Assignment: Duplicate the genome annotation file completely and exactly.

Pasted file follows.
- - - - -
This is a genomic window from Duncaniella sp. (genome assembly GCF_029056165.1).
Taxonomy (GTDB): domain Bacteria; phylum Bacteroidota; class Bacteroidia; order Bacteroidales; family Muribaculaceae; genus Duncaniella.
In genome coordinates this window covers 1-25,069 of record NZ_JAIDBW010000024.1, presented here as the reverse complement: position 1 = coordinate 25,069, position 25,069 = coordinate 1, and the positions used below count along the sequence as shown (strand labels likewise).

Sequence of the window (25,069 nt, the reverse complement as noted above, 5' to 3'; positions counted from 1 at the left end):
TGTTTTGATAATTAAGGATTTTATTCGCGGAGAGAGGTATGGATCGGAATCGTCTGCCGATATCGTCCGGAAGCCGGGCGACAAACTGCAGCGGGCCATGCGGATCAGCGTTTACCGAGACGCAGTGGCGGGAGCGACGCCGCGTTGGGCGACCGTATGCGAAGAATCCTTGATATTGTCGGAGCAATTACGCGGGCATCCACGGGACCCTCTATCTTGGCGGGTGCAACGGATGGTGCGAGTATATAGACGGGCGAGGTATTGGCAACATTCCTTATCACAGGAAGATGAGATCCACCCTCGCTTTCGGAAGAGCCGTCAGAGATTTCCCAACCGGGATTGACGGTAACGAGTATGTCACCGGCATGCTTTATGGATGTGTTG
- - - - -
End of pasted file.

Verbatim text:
This is a genomic window from Duncaniella sp. (genome assembly GCF_029056165.1).
Taxonomy (GTDB): domain Bacteria; phylum Bacteroidota; class Bacteroidia; order Bacteroidales; family Muribaculaceae; genus Duncaniella.
In genome coordinates this window covers 1-25,069 of record NZ_JAIDBW010000024.1, presented here as the reverse complement: position 1 = coordinate 25,069, position 25,069 = coordinate 1, and the positions used below count along the sequence as shown (strand labels likewise).

Sequence of the window (25,069 nt, the reverse complement as noted above, 5' to 3'; positions counted from 1 at the left end):
TGTTTTGATAATTAAGGATTTTATTCGCGGAGAGAGGTATGGATCGGAATCGTCTGCCGATATCGTCCGGAAGCCGGGCGACAAACTGCAGCGGGCCATGCGGATCAGCGTTTACCGAGACGCAGTGGCGGGAGCGACGCCGCGTTGGGCGACCGTATGCGAAGAATCCTTGATATTGTCGGAGCAATTACGCGGGCATCCACGGGACCCTCTATCTTGGCGGGTGCAACGGATGGTGCGAGTATATAGACGGGCGAGGTATTGGCAACATTCCTTATCACAGGAAGATGAGATCCACCCTCGCTTTCGGAAGAGCCGTCAGAGATTTCCCAACCGGGATTGACGGTAACGAGTATGTCACCGGCATGCTTTATGGATGTGTTG